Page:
Genius is an exploration of the creative partnership between author Thomas Wolfe (Jude Law) and editor Maxwell Perkins (Colin Firth). Embedded in that quick synopsis are the challenges posed by the material: movies about books and writers can be met with cynicism or skepticism. Wolfe’s most notable work, novels such as Look Homeward Angel and You Can’t Go Home Again, are rich and mystifying challenges that elude easy adaptation. Given these potential challenges, it is impressive that Genius succeeds to this extent.
Michael Grandage‘s drama spans the birth and death of a relationship rather than the lives of its key players. Beginning with Max Perkins discovering the manuscript for Look Homeward Angel, the film layers Wolfe’s prose over the introduction to Max’s life. Max commutes on the train home and is greeted by his army of daughters but is never pulled out of the hypnotic trance that Wolfe’s prose holds over him. Among Grandage’s wisest decisions as a first-time feature director is to have faith in Wolfe’s writing as being compelling to listen to. There are many sequences in the film where entire passages of the work is read with no visual flair to accompany it.
In these opening moments Colin Firth sets the tone for his portrayal of Max Perkins. Relegated to the side, he relies on raised eyebrows or smirks to convey his response to whatever is happening around him. The character is so passive that it’s initially difficult to see where the drama can head without a driving force. Naturally, that force is the depiction of Wolfe. Law storms into frame in-character, all the way amped up, and rarely reigns it in from there. It’s a loquacious role for Law, who supplements all those words with wild hand gestures, stomps, and cackling.
Much will be made of Law’s performance. It’s showy and flamboyant in ways that invite comparisons to his work as the synthetic pleasure droid, Gigolo Joe, in Spielberg’s A.I.. Veteran screenwriter John Logan offers Law the best defense against those who find the performance grating. In one of this film’s more sober moments, Wolfe reasons that his showmanship and boisterousness are the very traits that made him a successful writer. Furthermore, Firth is a perfect foil for Law: he is quiet, introspective, and watches Wolfe with the same sobriety as the viewer.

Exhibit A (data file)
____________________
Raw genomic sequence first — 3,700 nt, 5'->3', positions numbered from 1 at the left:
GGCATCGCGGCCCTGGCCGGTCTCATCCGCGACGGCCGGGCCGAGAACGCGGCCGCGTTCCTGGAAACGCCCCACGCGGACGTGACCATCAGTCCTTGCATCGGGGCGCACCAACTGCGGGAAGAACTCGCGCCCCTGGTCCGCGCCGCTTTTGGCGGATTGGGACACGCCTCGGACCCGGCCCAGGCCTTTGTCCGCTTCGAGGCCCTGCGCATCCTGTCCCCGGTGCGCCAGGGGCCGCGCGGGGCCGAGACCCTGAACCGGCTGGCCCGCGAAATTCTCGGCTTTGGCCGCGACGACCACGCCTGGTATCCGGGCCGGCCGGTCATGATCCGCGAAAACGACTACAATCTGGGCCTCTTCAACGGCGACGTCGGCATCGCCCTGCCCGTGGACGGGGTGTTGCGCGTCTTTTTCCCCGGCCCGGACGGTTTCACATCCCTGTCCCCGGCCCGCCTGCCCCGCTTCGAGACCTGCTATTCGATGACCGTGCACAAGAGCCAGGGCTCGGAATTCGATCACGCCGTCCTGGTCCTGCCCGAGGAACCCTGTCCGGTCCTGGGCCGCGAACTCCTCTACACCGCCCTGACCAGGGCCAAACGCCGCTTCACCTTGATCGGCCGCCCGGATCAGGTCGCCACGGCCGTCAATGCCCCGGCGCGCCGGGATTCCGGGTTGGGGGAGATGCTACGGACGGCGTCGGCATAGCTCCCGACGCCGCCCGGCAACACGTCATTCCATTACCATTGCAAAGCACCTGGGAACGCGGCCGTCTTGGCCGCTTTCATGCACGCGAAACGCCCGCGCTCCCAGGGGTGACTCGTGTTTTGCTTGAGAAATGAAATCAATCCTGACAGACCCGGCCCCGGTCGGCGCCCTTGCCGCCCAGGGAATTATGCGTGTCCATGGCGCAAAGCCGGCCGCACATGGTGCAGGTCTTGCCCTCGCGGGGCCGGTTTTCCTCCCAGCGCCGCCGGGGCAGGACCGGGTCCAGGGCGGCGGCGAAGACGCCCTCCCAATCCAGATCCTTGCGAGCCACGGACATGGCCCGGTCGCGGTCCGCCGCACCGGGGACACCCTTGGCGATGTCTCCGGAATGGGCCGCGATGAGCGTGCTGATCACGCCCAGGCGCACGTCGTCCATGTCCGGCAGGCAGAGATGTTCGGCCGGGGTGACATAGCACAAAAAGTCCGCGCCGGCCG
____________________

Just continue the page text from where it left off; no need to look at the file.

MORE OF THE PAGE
Genius‘ runtime is mostly devoted to the collaboration between Perkins and Wolfe that shaped Look Homeward Angel and Of Time and the River. This narrow focus allows the film to develop its gentle comedic sensibilities regarding the ludicrous amount of pages Wolfe writes. It’s also leisurely paced in a way that many biographic films racing between key life events are not. In fact, peripheral material that surrounds the main drama can seem like a distraction. The film introduces F. Scott Fitzgerald (Guy Pearce) in a monologue about his mental state, and it bears the distinction of being the most over-acted moment. There’s also Aline (Nicole Kidman) and Louise (Laura Linney), the significant others to Wolfe and Perkins, respectively. Kidman has the difficult task of keeping up with Law’s insanity. It’s both the fault of the performance and the script that the character only seems necessary when tied back to Wolfe. She lambasts him, “You’re always in a moment of radical crisis.”
Ultimately, Genius is more satisfying than many recent traditional biopics, and, oddly, by embracing caricature-like portrayals, the film is able to tap into its simple but humble pleasures. There’s no lengthy debate as to what defines genius nor conversation as to what that even means; there doesn’t have to be. Genius puts those words right up on screen and the case is made.
Genius premiered at the 2016 Berlin International Film Festival and will be released by Roadside Attractions on June 10.